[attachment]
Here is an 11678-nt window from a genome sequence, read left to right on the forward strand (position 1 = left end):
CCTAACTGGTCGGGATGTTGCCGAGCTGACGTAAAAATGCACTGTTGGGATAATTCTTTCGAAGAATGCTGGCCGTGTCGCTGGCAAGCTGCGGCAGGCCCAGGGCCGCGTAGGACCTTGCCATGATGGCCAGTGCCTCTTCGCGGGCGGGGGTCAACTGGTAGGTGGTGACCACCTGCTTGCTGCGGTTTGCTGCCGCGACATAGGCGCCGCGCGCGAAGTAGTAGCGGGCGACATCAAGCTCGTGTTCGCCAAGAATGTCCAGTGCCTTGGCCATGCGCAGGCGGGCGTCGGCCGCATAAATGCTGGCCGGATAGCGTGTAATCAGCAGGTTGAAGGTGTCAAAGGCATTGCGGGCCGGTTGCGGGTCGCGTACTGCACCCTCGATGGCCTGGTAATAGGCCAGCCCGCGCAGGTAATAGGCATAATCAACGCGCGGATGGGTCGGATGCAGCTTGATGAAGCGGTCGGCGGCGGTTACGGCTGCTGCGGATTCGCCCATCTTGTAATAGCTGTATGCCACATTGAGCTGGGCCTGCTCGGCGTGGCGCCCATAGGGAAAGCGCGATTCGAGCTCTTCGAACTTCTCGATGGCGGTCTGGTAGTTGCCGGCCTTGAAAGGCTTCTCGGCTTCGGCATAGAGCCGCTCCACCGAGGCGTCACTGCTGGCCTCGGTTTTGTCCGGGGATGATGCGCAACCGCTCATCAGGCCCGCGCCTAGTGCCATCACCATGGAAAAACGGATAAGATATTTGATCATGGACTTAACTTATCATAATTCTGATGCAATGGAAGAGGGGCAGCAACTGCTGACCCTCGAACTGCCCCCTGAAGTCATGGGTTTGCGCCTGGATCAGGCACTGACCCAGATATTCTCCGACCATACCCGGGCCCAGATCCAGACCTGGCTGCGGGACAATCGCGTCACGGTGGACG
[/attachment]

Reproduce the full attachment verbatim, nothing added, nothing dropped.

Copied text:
Here is an 11678-nt window from a genome sequence, read left to right on the forward strand (position 1 = left end):
CCTAACTGGTCGGGATGTTGCCGAGCTGACGTAAAAATGCACTGTTGGGATAATTCTTTCGAAGAATGCTGGCCGTGTCGCTGGCAAGCTGCGGCAGGCCCAGGGCCGCGTAGGACCTTGCCATGATGGCCAGTGCCTCTTCGCGGGCGGGGGTCAACTGGTAGGTGGTGACCACCTGCTTGCTGCGGTTTGCTGCCGCGACATAGGCGCCGCGCGCGAAGTAGTAGCGGGCGACATCAAGCTCGTGTTCGCCAAGAATGTCCAGTGCCTTGGCCATGCGCAGGCGGGCGTCGGCCGCATAAATGCTGGCCGGATAGCGTGTAATCAGCAGGTTGAAGGTGTCAAAGGCATTGCGGGCCGGTTGCGGGTCGCGTACTGCACCCTCGATGGCCTGGTAATAGGCCAGCCCGCGCAGGTAATAGGCATAATCAACGCGCGGATGGGTCGGATGCAGCTTGATGAAGCGGTCGGCGGCGGTTACGGCTGCTGCGGATTCGCCCATCTTGTAATAGCTGTATGCCACATTGAGCTGGGCCTGCTCGGCGTGGCGCCCATAGGGAAAGCGCGATTCGAGCTCTTCGAACTTCTCGATGGCGGTCTGGTAGTTGCCGGCCTTGAAAGGCTTCTCGGCTTCGGCATAGAGCCGCTCCACCGAGGCGTCACTGCTGGCCTCGGTTTTGTCCGGGGATGATGCGCAACCGCTCATCAGGCCCGCGCCTAGTGCCATCACCATGGAAAAACGGATAAGATATTTGATCATGGACTTAACTTATCATAATTCTGATGCAATGGAAGAGGGGCAGCAACTGCTGACCCTCGAACTGCCCCCTGAAGTCATGGGTTTGCGCCTGGATCAGGCACTGACCCAGATATTCTCCGACCATACCCGGGCCCAGATCCAGACCTGGCTGCGGGACAATCGCGTCACGGTGGACG